There are numerous examples when the optimization might not have
converged to the stopping condition, but the minimum discovered point
is better than the starting point that was initially provided. The
user should have the ability to at least decide if it is good enough,
or use it as a starting point into a different optimization run. This
is the behavior that most optimizers have, including MATLAB.
This functionality important when you have a time constraint, where any improvement in result is better than no information at all. There are also nonconvex regions of a function where the convergence rate is very slow, and you might want to stop.
A simple modification for now is to just let
org.apache.commons.math3.exception.TooManyEvaluationsException contain
within it the best found solution so far.

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On Nov 17, 2012, at 6:57 PM, Konstantin Berlin wrote:
> There are numerous examples when the optimization might not have
> converged to the stopping condition, but the minimum discovered point
> is better than the starting point that was initially provided. The
> user should have the ability to at least decide if it is good enough,
> or use it as a starting point into a different optimization run. This
> is the behavior that most optimizers have, including MATLAB.
>
> This functionality important when you have a time constraint, where any improvement in result is better than no information at all. There are also nonconvex regions of a function where the convergence rate is very slow, and you might want to stop.
>
> A simple modification for now is to just let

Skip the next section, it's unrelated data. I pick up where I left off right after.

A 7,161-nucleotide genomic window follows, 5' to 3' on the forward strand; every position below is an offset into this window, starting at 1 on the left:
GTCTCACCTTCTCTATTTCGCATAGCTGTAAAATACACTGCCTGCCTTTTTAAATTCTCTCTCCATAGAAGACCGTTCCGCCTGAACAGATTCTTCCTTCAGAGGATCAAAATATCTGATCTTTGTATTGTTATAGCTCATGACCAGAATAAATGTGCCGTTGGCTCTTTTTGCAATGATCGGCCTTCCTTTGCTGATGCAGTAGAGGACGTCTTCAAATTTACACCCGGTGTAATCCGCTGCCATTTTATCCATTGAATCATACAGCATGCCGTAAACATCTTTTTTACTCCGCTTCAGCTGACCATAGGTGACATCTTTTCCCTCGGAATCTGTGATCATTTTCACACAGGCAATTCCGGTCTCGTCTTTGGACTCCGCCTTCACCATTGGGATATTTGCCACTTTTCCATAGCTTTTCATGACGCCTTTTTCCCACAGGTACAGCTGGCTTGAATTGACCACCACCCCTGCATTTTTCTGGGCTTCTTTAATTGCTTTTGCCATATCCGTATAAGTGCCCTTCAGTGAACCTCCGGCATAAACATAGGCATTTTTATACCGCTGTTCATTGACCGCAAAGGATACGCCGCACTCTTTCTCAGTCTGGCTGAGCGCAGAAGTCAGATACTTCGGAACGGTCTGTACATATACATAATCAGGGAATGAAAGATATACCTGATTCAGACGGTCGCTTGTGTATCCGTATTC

> org.apache.commons.math3.exception.TooManyEvaluationsException contain
> within it the best found solution so far.
>
I agree that there are many situations where one is constrained by the amount of resources one can throw at a problem and the user would like the best solution given those resources (here, the maximum number of iterations) so I fully support a solution that lets us get the best solution that has been achieved. I wonder if it is possible, instead of using the exception, to specify a convergence checker that checks not only the tolerances, but could instead return success if the maximum number of iterations has been exceeded. I realize this will look inappropriate to some, but using the convergence checker in this way would be entirely up to the person calling it. If you can get back the number of iterations used, then presumably if that is equal to the max you'll know it hasn't really converged.
Bruce
> 
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>


On 19 November 2012 21:47, Bruce A Johnson < [hidden email]> wrote:
> On Nov 17, 2012, at 6:57 PM, Konstantin Berlin wrote:
>
>> There are numerous examples when the optimization might not have
>> converged to the stopping condition, but the minimum discovered point
>> is better than the starting point that was initially provided. The
>> user should have the ability to at least decide if it is good enough,
>> or use it as a starting point into a different optimization run. This
>> is the behavior that most optimizers have, including MATLAB.
>>
>> This functionality important when you have a time constraint, where any improvement in result is better than no information at all. There are also nonconvex regions of a function where the convergence rate is very slow, and you might want to stop.
>>
>> A simple modification for now is to just let
>> org.apache.commons.math3.exception.TooManyEvaluationsException contain
>> within it the best found solution so far.
>>
>
> I agree that there are many situations where one is constrained by the amount of resources one can throw at a problem and the user would like the best solution given those resources (here, the maximum number of iterations) so I fully support a solution that lets us get the best solution that has been achieved. I wonder if it is possible, instead of using the exception, to specify a convergence checker that checks not only the tolerances, but could instead return success if the maximum number of iterations has been exceeded. I realize this will look inappropriate to some, but using the convergence checker in this way would be entirely up to the person calling it. If you can get back the number of iterations used, then presumably if that is equal to the max you'll know it hasn't really converged.